Basic Research Open Access
Copyright ©2005 Baishideng Publishing Group Inc. All rights reserved.
World J Gastroenterol. Apr 21, 2005; 11(15): 2269-2276
Published online Apr 21, 2005. doi: 10.3748/wjg.v11.i15.2269
Effects of Chinese traditional compound, JinSanE, on expression of TGF-β1 and TGF-β1 type II receptor mRNA, Smad3 and Smad7 on experimental hepatic fibrosis in vivo
Shi-Ling Song, Zuo-Jiong Gong, Quan-Rong Zhang, Department of Infectious Diseases, Renmin Hospital, Wuhan University, Key Laboratory of Virology of Ministry of Education, Wuhan 430060, Hubei Province, China
Tuan-Xin Huang, Department of Infectious Diseases, Hubei Provincial Corps Hospital, Chinese People’s Armed Police Forces, Wuhan 430061, Hubei Province, China
Author contributions: All authors contributed equally to the work.
Supported by the Basic Research Program of Hubei Province Education Bureau, No. 2003X113
Correspondence to: Professor Zuo-Jiong Gong, Department of Infectious Diseases, Renmin Hospital, Key Laboratory of Virology for Ministry of Education, Wuhan University, Wuhan 430060, Hubei Province, China. zjgong@163.com
Telephone: +86-27-88041911-8385 Fax: +86-27-88042922
Received: April 24, 2004
Revised: April 25, 2004
Accepted: May 9, 2004
Published online: April 21, 2005

Abstract

AIM: The transforming growth factor-beta (TGF-β)/Smad signaling pathway system plays a prominent role in the control of cell growth and extracellular matrix formation in the progression of liver fibrogenesis. Smad proteins can either positively or negatively regulate TGF-β responses. In this study, the therapeutic effects of Chinese traditional compound decoction, JinSanE, and the changes of TGF-β/Smad signaling pathway system in carbon tetrachloride (CCl4)-induced rat experimental liver fibrosis were examined.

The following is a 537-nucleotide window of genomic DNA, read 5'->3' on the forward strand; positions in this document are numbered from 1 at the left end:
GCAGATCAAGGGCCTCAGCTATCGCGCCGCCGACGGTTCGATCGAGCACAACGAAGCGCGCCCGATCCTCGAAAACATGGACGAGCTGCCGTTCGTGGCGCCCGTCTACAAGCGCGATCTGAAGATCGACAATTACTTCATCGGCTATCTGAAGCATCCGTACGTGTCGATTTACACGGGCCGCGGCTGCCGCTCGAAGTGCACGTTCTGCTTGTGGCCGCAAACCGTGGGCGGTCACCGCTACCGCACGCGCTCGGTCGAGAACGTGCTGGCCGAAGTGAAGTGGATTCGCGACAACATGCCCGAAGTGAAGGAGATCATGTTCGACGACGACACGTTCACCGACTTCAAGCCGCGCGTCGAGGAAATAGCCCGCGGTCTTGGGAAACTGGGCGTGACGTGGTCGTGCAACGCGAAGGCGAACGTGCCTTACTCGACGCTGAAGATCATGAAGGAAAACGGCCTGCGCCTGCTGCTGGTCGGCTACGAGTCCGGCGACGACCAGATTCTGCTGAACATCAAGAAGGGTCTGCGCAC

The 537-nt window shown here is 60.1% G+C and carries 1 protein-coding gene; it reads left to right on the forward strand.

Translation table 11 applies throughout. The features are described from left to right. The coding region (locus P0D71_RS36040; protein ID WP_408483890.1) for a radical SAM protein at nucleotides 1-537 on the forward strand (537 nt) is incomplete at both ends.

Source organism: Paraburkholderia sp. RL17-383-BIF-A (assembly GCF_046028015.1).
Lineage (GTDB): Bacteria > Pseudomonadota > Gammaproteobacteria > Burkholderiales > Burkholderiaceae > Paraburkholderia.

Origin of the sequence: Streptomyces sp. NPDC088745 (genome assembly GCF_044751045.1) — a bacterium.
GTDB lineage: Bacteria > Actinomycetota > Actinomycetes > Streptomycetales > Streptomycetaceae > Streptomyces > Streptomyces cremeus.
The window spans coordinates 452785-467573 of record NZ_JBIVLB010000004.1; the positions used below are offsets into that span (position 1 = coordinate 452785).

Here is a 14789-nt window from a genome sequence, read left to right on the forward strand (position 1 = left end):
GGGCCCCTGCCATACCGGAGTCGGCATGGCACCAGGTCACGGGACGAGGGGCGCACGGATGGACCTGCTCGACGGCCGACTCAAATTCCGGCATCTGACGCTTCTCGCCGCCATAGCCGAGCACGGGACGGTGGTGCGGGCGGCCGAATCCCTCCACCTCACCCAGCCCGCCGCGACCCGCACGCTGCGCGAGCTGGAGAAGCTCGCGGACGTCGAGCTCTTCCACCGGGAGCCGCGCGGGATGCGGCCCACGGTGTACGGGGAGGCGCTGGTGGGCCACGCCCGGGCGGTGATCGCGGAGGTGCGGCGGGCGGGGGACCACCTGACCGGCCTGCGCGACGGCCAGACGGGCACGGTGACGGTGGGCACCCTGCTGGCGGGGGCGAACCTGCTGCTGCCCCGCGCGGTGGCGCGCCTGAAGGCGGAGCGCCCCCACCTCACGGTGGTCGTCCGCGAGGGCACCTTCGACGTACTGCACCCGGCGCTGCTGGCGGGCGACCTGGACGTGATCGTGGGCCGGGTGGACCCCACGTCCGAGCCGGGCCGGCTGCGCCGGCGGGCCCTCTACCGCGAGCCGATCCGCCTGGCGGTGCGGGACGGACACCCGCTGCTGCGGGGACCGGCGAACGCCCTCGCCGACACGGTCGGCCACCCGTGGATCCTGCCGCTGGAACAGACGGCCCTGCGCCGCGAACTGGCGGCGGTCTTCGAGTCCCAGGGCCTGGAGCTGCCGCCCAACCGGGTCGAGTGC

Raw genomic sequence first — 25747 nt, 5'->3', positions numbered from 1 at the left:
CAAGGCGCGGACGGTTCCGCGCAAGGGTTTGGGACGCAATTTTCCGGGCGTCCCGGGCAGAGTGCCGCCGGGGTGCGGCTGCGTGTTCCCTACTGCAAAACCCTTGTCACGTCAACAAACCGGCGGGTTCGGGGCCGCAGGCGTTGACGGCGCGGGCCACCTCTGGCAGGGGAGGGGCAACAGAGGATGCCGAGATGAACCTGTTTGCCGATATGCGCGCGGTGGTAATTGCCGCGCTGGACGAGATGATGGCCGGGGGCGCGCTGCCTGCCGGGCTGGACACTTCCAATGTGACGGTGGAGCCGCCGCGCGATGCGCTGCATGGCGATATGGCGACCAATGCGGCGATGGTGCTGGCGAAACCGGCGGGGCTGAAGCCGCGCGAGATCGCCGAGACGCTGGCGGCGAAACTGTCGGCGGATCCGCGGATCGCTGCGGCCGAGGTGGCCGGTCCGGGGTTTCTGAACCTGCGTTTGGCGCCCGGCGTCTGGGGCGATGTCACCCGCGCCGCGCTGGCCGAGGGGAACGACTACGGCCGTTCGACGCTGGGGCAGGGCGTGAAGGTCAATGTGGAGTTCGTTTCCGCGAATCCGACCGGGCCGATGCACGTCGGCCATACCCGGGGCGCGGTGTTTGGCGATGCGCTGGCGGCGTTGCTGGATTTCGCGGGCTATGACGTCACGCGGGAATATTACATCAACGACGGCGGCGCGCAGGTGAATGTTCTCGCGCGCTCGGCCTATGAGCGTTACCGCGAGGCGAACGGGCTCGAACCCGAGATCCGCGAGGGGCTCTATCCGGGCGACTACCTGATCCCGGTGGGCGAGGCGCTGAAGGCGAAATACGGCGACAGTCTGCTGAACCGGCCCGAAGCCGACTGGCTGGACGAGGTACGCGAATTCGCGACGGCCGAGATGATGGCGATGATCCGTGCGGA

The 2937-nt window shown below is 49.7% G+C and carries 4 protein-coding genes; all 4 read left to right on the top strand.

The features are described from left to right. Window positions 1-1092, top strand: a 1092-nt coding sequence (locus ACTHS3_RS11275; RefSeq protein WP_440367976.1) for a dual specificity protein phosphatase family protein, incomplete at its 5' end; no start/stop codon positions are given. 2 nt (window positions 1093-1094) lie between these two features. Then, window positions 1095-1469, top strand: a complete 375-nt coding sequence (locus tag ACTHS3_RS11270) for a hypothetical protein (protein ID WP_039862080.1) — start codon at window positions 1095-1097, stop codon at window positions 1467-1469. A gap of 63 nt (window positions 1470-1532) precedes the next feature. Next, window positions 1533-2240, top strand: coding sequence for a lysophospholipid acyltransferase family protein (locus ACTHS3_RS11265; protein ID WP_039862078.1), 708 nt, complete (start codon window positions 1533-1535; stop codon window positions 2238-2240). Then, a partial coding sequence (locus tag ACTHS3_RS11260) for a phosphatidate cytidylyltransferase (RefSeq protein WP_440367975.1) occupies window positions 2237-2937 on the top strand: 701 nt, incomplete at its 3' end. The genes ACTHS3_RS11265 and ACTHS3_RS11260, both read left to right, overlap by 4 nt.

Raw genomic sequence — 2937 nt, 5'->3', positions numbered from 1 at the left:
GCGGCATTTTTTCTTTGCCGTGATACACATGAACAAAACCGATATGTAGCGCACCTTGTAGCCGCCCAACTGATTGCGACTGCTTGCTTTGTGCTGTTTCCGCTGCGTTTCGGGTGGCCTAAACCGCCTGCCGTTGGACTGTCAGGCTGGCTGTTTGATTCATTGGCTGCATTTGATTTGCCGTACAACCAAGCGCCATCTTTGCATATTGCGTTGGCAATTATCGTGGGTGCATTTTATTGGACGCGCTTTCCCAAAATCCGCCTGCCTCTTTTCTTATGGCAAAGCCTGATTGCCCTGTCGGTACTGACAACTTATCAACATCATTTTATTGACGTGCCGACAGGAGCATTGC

METHODS: Seventy-two healthy Wistar rats were assigned to groups including normal control group, CCl4 model group, JinSanE treatment group I and JinSanE treatment group II. Each group contained 18 rats. All groups, except the normal control group, received CCl4 subcutaneous injection for 8 wk. Rats in JinSanE groups I and II were orally treated with JinSanE daily at the 1st and 5th wk, respectively, after exposure to CCl4. The expression of TGF-β1 and TGF-β1 type II receptor (TRII) mRNA in the liver was determined by reverse transcription polymerase chain reaction, and the expression of TGF-β1, Smad3 and Smad7 by immunohistochemistry. The liver histopathology was also examined by HE staining and observed under electron microscope. The activities of several serum fibrosis-associated enzymes, alanine aminotransferase (ALT), aspartate aminotransferase (AST), the levels of serum hyaluronic acid (HA) were assayed.

RESULTS: Hepatic fibrosis caused by CCl4 was significantly inhibited in the JinSanE-treated groups. The degrees of necrosis/degeneration and fibrosis scores were significantly lower in the JinSanE-treated groups than in the model control group. The expression of TGF-β1, TRII and Smad3 was significantly higher in the model group than that in the JinSanE-treated groups, and the active/total TGF-β1 ratio in the JinSanE groups was suppressed. Expression of TRII mRNA and Smad3 proteins showed a distribution pattern similar to that of TGF-β1 with a direct correlation in terms of the degree of hepatic fibrosis. The amount of positive staining Smad7 cells was significantly less in the model group than in the JinSanE-treated groups and the normal group. The contents of ALT, AST and HA were significantly lower in the JinSanE-treated groups than those in the model group.

CONCLUSION: Traditional Chinese medicine, JinSanE, prevents the progression of hepatic damage and fibrosis through the inhibition of TGF-β1, TRII and Smad3 signal proteins, and increases expression of Smad7 signal protein in vivo.

Key Words: TGF-β, Liver fibrogenesis



INTRODUCTION